Emirates, the international carrier, has possibly trained their CSEs to record the gist of conversations with their customers, especially in cases where issues were not resolved, such that they are able to make it up to them, if not immediately, then in the near future. So, the next time you are flying them after a customer upset, don’t be surprised if your name is suddenly called out at the boarding gate for an upgrade.

HSBC India, the Indian arm of the global bank, could take a leaf out of their book. Whether it is a new product that they want to tell you about or a delayed credit card payment that they want to remind you about, the CSEs will take a good 120 seconds to trundle through your account status before getting to the point. Never mind if the customer has gone to sleep by then.

#3 Empower the CSE

In addition to imparting a solid understanding of the business to the CSE, give her some teeth to actually resolve customer issues.

Hilton, the international hotel chain, has a transparent and speedy escalation mechanism so the front-desk executive can not only make a note of the grievance you bring to his notice but also propose a resolution that is satisfactory to the customer, without seemingly overstepping his authority.

HDFC Bank, the leading Indian bank, however, is a different story. Their so-called Relationship Managers, who change every three odd months (too soon really to be able to form any ‘relationship), are rarely able to answer basic account-related questions, let alone resolve queries without checking with another two levels in the chain of command.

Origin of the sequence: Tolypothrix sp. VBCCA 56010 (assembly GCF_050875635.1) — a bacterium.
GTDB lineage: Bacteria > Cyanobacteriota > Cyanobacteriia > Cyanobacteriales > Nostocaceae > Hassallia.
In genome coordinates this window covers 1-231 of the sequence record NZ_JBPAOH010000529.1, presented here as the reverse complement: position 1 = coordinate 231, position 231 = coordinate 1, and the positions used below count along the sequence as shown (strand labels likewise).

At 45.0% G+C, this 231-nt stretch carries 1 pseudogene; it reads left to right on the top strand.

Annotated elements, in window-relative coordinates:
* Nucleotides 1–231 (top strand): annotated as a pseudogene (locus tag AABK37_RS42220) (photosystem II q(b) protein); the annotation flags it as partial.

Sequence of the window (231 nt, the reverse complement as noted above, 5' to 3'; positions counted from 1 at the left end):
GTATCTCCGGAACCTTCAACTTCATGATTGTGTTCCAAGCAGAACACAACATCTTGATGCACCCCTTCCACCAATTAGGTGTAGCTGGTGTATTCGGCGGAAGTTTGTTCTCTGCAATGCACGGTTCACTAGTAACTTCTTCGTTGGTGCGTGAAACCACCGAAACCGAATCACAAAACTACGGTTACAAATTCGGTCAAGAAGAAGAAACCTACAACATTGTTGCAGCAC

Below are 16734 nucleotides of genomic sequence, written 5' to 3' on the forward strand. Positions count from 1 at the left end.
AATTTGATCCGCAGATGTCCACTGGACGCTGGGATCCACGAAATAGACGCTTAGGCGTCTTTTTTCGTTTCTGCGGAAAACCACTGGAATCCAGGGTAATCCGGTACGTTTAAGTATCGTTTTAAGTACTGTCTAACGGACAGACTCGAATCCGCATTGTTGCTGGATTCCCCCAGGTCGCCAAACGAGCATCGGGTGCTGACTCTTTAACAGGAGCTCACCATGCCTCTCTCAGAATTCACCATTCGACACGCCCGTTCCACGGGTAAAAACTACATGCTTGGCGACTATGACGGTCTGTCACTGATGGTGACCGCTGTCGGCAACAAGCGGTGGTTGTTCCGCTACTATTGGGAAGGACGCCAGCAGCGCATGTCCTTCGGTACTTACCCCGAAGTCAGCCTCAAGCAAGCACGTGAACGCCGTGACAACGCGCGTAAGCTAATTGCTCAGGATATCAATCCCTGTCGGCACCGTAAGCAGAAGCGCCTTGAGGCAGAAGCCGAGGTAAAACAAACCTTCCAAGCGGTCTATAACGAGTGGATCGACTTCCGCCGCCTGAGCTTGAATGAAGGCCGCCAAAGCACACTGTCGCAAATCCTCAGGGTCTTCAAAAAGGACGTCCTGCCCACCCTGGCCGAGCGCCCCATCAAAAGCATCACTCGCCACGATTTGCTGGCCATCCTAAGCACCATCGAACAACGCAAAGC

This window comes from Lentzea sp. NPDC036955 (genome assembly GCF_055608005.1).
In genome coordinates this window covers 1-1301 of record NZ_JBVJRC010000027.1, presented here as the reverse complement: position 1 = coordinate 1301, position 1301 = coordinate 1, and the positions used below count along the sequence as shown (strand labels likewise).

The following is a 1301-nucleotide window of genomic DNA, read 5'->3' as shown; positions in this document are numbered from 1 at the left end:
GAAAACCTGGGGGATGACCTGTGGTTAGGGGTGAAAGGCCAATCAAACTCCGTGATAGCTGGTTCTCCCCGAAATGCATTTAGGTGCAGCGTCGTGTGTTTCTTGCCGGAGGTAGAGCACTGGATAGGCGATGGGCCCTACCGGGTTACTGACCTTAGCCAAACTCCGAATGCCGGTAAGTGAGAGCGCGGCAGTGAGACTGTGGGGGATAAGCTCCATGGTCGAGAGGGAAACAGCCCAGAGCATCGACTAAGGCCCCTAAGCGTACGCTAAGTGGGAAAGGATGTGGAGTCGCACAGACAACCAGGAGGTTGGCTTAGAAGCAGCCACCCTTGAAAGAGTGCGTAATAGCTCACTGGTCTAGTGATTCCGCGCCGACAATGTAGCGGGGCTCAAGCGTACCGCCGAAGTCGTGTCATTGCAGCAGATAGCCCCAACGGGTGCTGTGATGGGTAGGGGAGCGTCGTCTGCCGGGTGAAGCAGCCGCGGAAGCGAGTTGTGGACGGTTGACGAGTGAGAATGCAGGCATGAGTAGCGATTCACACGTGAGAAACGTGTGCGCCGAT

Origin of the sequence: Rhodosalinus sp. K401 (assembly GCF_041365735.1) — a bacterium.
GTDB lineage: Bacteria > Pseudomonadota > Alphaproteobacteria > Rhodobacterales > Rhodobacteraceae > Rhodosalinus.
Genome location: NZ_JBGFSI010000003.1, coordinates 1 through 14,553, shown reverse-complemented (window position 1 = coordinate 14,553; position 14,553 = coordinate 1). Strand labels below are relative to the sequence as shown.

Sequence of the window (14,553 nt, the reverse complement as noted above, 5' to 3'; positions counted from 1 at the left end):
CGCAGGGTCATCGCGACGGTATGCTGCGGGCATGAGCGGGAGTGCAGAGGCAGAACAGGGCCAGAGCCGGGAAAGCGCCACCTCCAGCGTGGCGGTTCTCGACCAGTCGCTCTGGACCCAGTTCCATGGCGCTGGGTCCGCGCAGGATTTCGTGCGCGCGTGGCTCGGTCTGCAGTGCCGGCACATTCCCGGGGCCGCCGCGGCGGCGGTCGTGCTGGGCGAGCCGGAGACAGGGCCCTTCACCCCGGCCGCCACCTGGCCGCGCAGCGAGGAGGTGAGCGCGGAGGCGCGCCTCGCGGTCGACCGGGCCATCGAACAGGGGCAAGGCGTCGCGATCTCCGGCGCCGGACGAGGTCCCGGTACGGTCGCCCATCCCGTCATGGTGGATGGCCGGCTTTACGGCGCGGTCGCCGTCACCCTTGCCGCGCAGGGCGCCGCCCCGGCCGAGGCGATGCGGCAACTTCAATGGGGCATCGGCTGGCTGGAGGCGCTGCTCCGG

#4 Time cross-selling opportunities cautiously

Ensure that there are no unresolved issues for an existing customer before trying to push more products/ services down her throat.

Jabong, the Indian e-retailer, has done this beautifully and unobtrusively. A hard-nosed e-commerce player, it has refined its website based on surfer clicking patterns, cookies and cataloguing. Their returns policy makes them stand apart from the Amazons and Flipkarts of the industry. A no-questions asked returns policy in almost all cases, effortless reverse pick-ups, Jabong credits (with a year-long validity) for returned items, and fantastic discount schemes for all seasons, keeps customers coming back.

ICICI Securities, the Indian financial services company, on the other hand, has not realised just how many hand-offs they could do without in their customer care routine. Certainly the time when many of the hands in their extra-long chain fail to pick up the load should not be the time for trying to sell an already frustrated customer the latest product that has been launched.

#5 Be fair

It’s far easier to retain a customer than to find a new one (true with any professional relationship, really), so don’t take her for granted.